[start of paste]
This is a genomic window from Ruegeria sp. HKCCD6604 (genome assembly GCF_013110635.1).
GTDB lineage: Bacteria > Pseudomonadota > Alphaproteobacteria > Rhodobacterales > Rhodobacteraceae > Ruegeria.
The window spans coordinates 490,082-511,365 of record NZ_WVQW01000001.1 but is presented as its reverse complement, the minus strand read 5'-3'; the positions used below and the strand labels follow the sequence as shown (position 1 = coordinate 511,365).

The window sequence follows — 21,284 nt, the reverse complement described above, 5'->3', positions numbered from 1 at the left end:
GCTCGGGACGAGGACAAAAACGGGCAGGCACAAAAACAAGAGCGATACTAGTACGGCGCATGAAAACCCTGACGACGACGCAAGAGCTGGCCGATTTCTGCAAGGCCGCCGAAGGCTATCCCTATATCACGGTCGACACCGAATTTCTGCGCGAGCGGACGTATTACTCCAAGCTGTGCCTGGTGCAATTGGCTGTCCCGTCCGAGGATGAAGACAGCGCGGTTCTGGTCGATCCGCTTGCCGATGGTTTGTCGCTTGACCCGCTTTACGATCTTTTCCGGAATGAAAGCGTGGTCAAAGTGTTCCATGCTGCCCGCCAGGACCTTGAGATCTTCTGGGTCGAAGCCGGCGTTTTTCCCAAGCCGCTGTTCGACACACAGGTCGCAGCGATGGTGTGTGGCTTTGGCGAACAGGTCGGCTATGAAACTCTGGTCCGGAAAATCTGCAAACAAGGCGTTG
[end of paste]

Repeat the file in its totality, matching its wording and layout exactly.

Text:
This is a genomic window from Ruegeria sp. HKCCD6604 (genome assembly GCF_013110635.1).
GTDB lineage: Bacteria > Pseudomonadota > Alphaproteobacteria > Rhodobacterales > Rhodobacteraceae > Ruegeria.
The window spans coordinates 490,082-511,365 of record NZ_WVQW01000001.1 but is presented as its reverse complement, the minus strand read 5'-3'; the positions used below and the strand labels follow the sequence as shown (position 1 = coordinate 511,365).

The window sequence follows — 21,284 nt, the reverse complement described above, 5'->3', positions numbered from 1 at the left end:
GCTCGGGACGAGGACAAAAACGGGCAGGCACAAAAACAAGAGCGATACTAGTACGGCGCATGAAAACCCTGACGACGACGCAAGAGCTGGCCGATTTCTGCAAGGCCGCCGAAGGCTATCCCTATATCACGGTCGACACCGAATTTCTGCGCGAGCGGACGTATTACTCCAAGCTGTGCCTGGTGCAATTGGCTGTCCCGTCCGAGGATGAAGACAGCGCGGTTCTGGTCGATCCGCTTGCCGATGGTTTGTCGCTTGACCCGCTTTACGATCTTTTCCGGAATGAAAGCGTGGTCAAAGTGTTCCATGCTGCCCGCCAGGACCTTGAGATCTTCTGGGTCGAAGCCGGCGTTTTTCCCAAGCCGCTGTTCGACACACAGGTCGCAGCGATGGTGTGTGGCTTTGGCGAACAGGTCGGCTATGAAACTCTGGTCCGGAAAATCTGCAAACAAGGCGTTG